Low-intensity inspiratory loaded exercises improve physical health perception in women with type 2 diabetes
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Department of Physical Therapy for Cardiovascular and Respiratory Disorders, Faculty of Physical Therapy, Cairo University, Giza, Egypt
Department of Physical Therapy for Internal Medicine, Faculty of Physical Therapy, Beni-Suef University, Beni Suef, Egypt
Submission date: 2019-09-13
Acceptance date: 2019-11-05
Publication date: 2020-05-06
Physiother Quart. 2020;28(2):9-14
Physical exercises improve quality of life in type 2 diabetes. Inspiratory muscle exercises may be an alternative option for diabetic patients with physical disabilities unable to engage in physical exercises. The purpose of this study was to investigate the effect of inspiratory muscle exercises on physical and mental health dimensions of the 12-Item Short Form (SF-12) Health Survey in women with type 2 diabetes.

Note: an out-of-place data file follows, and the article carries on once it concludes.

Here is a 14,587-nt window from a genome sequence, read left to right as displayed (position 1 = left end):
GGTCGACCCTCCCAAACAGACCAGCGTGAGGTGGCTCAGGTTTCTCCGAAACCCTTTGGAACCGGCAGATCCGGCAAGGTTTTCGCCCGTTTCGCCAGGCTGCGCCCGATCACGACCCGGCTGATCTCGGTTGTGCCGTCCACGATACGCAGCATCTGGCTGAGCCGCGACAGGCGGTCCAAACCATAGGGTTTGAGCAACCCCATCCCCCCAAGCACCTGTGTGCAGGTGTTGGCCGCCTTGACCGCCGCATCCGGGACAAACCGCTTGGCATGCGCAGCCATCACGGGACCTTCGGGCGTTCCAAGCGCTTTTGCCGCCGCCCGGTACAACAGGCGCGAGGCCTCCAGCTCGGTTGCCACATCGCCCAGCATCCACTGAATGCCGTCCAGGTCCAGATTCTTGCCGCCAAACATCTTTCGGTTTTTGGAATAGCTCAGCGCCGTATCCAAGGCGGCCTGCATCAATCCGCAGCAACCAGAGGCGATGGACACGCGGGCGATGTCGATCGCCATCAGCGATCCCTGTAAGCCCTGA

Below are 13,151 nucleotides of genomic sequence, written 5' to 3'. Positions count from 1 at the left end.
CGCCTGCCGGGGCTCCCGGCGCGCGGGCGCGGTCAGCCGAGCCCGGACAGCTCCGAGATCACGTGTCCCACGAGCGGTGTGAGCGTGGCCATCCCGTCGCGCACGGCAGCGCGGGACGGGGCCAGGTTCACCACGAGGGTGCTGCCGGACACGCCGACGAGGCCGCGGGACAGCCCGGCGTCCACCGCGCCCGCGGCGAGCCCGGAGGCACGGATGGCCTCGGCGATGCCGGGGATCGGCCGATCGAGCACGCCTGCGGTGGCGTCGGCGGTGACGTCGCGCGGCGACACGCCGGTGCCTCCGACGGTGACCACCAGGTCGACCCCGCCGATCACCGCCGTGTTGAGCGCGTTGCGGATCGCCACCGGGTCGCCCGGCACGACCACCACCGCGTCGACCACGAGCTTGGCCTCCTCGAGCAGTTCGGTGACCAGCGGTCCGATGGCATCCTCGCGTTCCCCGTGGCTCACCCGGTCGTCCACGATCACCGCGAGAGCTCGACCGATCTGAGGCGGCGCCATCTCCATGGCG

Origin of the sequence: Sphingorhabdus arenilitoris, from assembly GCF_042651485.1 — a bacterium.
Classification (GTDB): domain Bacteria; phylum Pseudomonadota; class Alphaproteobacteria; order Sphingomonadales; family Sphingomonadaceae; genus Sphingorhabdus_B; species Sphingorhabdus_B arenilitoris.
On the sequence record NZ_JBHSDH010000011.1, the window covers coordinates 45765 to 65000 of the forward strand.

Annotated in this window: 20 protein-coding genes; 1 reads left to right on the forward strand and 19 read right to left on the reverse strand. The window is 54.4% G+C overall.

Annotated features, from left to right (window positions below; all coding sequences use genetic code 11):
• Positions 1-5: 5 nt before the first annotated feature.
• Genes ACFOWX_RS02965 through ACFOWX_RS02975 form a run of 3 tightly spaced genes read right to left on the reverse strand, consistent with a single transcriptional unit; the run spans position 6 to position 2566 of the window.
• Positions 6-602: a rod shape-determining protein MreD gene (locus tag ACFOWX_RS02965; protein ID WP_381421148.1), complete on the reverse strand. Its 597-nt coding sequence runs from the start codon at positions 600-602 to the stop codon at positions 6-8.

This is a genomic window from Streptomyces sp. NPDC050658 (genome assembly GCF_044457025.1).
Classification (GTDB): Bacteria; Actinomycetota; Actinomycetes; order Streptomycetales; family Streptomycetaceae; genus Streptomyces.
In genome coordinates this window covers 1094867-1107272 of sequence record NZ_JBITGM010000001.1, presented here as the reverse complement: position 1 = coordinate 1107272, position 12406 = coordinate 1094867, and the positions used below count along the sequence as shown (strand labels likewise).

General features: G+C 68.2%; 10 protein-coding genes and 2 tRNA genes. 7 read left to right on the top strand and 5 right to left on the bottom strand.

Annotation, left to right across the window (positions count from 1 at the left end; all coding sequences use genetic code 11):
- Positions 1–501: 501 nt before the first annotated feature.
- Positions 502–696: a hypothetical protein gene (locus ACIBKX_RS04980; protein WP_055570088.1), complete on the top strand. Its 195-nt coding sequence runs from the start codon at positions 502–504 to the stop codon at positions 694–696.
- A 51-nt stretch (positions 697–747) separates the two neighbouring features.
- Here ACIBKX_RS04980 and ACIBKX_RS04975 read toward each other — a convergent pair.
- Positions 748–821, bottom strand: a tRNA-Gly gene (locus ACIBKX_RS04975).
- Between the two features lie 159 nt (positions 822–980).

Overall, 26 women with type 2 diabetes were allocated to the control (n = 14) or study group (n = 12). They were obese, aged 30–55 years, receiving oral hypoglycaemic medications. The inspiratory loaded exercise target intensity was 30% of maximal inspiratory pressure; sessions lasting 15–25 min were held on 5 days per week for 8 weeks. Quality of life was assessed as a primary outcome with the SF-12 questionnaire. Fasting and 2-hour postprandial blood glucose levels were measured as secondary outcomes.

Compared with the control group, significant improvements were observed in the study group after the intervention in all SF-12 physical health domains and in SF-12 role emotional and social functioning mental health domains. In addition, fasting blood glucose was reduced from 134 ± 40 to 126.8 ± 51 mg/dl, which was a non-statistically but clinically significant change.

Low-intensity inspiratory loaded exercises could be viewed as a successful alternative to physical exercises in improving physical quality of life in type 2 diabetic women. Health professionals interested in exercise therapy for type 2 diabetes may consider our findings.

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